Exports of spices increased significantly from $2.5 billion in 2013–14 to around $4 billion in 2020–21. Instead of the typical plantation spices like pepper and cardamom, it was headed by seeds like cumin, turmeric, ginger, coriander, fennel, and products of the mint family. But since then, shipments have remained flat. Shipments of buffalo meat have also never recovered to the $4.78 billion high they hit in 2014–15.

The decrease was significantly greater for oil meals, raw cotton, and guar gum. Exports of the three in 2022–23 ($781.43 million, $617.14 million, and $1.6 billion) paled in comparison to their peaks in cotton exports in 2011–12 ($4.33 billion) and guar-gum exports in 2012–13 ($3.92 billion and $3.04 billion, respectively).

India has surpassed China to become the world’s top producer (ahead of China) and No. 2 exporter (after the US) of the natural fibre thanks to the cultivation of genetically modified Bt cotton and high worldwide prices. But because Bt’s yield improvements are waning and the regulatory system forbids the use of new gene technologies, the nation has switched from being a net exporter to an importer of cotton.

Exports of guar-gum (a thickening agent used in shale oil and gas production) and oil meal benefited from the rise in global commodity prices from 2003–2004 to 2013–2014. In the more recent post-Covid boom, they haven’t displayed the same vigour, in part because domestic crop shortages, particularly in cotton and soyabean, haven’t produced enough surpluses for exports.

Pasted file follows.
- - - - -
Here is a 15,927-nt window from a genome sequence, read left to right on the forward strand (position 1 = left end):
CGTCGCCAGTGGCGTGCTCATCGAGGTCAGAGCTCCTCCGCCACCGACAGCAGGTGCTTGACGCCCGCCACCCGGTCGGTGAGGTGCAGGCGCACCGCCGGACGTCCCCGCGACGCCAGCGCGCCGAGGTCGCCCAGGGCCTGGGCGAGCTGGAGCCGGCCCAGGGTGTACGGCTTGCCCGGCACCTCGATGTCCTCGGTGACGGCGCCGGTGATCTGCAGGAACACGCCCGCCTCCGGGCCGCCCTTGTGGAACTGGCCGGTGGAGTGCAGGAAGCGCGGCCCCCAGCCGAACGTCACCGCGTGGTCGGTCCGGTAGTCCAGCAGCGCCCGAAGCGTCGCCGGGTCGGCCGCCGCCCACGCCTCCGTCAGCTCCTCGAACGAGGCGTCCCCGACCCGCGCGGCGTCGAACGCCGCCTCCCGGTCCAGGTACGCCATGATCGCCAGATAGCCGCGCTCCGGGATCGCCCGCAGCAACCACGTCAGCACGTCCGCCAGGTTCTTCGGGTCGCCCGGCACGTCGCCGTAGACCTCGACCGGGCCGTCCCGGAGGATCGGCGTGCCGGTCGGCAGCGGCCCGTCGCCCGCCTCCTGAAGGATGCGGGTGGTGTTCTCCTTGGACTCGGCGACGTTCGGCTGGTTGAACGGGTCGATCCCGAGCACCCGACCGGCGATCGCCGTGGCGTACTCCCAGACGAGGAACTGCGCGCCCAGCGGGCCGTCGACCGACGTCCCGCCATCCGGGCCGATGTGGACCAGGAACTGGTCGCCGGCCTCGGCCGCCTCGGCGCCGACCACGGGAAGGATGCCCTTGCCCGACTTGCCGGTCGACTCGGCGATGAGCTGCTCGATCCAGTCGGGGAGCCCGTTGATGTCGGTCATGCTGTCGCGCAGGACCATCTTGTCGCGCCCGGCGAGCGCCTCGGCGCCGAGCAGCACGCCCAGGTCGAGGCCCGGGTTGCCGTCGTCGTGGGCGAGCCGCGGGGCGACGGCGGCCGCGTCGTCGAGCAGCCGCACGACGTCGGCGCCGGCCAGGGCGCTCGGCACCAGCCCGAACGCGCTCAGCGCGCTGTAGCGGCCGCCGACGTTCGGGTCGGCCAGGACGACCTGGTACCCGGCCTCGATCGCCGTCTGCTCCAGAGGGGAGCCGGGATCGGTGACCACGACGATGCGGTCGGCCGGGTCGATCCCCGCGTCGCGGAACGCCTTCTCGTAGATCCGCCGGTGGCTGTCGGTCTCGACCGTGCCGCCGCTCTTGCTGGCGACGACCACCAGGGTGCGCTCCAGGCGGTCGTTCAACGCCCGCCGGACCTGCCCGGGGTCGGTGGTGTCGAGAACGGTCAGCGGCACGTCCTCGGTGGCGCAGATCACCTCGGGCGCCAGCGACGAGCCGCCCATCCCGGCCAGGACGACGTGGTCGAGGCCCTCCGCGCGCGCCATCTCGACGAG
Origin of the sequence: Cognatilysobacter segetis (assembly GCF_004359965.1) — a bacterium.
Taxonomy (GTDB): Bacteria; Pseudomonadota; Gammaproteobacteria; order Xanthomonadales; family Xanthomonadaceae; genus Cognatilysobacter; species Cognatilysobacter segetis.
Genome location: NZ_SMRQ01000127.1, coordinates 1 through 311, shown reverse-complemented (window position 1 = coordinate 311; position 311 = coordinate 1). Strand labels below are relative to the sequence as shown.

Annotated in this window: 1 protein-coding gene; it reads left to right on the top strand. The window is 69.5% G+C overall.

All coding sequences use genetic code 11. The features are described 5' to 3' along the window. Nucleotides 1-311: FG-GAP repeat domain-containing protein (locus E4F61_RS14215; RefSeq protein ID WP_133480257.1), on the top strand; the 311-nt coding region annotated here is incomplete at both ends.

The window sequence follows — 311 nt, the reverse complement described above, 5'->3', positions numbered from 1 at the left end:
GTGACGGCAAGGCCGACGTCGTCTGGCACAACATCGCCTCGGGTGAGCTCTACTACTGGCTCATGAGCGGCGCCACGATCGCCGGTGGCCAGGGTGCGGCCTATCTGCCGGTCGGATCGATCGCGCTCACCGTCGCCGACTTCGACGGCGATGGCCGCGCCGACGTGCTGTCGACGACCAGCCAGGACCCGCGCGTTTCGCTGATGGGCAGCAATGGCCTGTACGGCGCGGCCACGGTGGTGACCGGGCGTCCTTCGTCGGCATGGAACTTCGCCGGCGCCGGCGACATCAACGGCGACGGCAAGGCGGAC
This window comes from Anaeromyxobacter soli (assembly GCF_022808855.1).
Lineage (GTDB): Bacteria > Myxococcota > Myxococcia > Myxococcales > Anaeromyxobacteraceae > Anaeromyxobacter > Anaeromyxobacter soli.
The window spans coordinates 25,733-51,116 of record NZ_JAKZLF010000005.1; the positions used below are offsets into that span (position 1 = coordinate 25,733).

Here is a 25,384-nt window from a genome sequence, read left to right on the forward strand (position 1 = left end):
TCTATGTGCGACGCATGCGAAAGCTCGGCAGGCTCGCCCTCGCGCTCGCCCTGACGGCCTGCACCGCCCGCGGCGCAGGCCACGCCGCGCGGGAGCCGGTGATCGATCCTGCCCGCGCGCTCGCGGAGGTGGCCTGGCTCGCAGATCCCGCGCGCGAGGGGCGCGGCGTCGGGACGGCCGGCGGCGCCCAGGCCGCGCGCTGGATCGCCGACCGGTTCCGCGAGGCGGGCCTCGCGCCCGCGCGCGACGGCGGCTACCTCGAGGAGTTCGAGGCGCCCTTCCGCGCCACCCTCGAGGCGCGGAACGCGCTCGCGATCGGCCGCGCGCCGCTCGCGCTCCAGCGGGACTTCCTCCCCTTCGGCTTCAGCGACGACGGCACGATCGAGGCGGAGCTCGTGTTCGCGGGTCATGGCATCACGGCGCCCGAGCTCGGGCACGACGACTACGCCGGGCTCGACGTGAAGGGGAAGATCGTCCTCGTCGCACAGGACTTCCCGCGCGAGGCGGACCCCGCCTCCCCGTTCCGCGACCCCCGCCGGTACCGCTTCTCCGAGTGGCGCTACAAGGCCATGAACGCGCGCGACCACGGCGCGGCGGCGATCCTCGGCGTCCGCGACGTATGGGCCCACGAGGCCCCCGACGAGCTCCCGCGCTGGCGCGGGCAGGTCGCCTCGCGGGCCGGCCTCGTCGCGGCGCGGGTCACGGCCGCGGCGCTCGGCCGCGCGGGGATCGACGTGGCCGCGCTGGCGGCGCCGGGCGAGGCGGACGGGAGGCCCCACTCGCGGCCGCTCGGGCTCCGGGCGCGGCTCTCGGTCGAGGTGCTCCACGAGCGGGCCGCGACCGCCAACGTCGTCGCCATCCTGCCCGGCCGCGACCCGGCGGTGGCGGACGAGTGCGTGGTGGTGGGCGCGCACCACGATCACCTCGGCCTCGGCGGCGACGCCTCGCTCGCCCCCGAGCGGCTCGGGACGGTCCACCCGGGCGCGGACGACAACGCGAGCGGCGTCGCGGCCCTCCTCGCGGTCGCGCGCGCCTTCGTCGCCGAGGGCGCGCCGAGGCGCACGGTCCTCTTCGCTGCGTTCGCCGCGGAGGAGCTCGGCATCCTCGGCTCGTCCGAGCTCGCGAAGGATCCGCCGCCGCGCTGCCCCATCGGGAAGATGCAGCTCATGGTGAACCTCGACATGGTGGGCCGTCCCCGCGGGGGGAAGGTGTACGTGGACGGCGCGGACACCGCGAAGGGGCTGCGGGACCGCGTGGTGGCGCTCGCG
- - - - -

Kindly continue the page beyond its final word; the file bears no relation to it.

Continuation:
Vegetable oils are the most significant, with imports more than doubling in value between 2019–20 and 2022–2023, from $9.67 billion to $20.84 billion. According to the Solvent Extractors’ Association of India, imports increased in volume from 13.18 million tonnes (mt) in the 2019–20 oil year (November–October) to 14.03 mt in 2021–22. They increased by 23.7% from November to March 2022–2023 compared to the same time in the prior oil year.

About 60% of India’s needs for vegetable oil are satisfied by imports. With the value of imports falling from $4.24 billion (6.7 mt) in 2016–17 to $1.94 billion (2.5 mt) in 2022–23, that dependence is currently just about 10% for pulses.

Contrarily, imports of spices, cashews, and cotton—commodities for which India has historically been a net exporter—have demonstrated an upward tendency. The increase in spice imports is a result of decreased pricing competition (as compared to Vietnam and Guatemala for pepper), as well as sluggish or declining domestic cotton output.

In the current fiscal year, there may be two obstacles to agri-exports.

The first is global prices: The most recent FPI reading for April 2023 was 127.2 points, down from the March 2022 peak of 159.7 points and the 2022–2023 average of 139.5 points.

The second source is domestic, more particularly worries about food inflation before the 2024 presidential elections. Wheat exports were outlawed by the Narendra Modi administration in May. Exports of broken rice were therefore prohibited, and in September, all shipments of non-parboiled non-basmati rice were subject to a 20% tariff. Sugar exports have also ceased since the beginning of this month.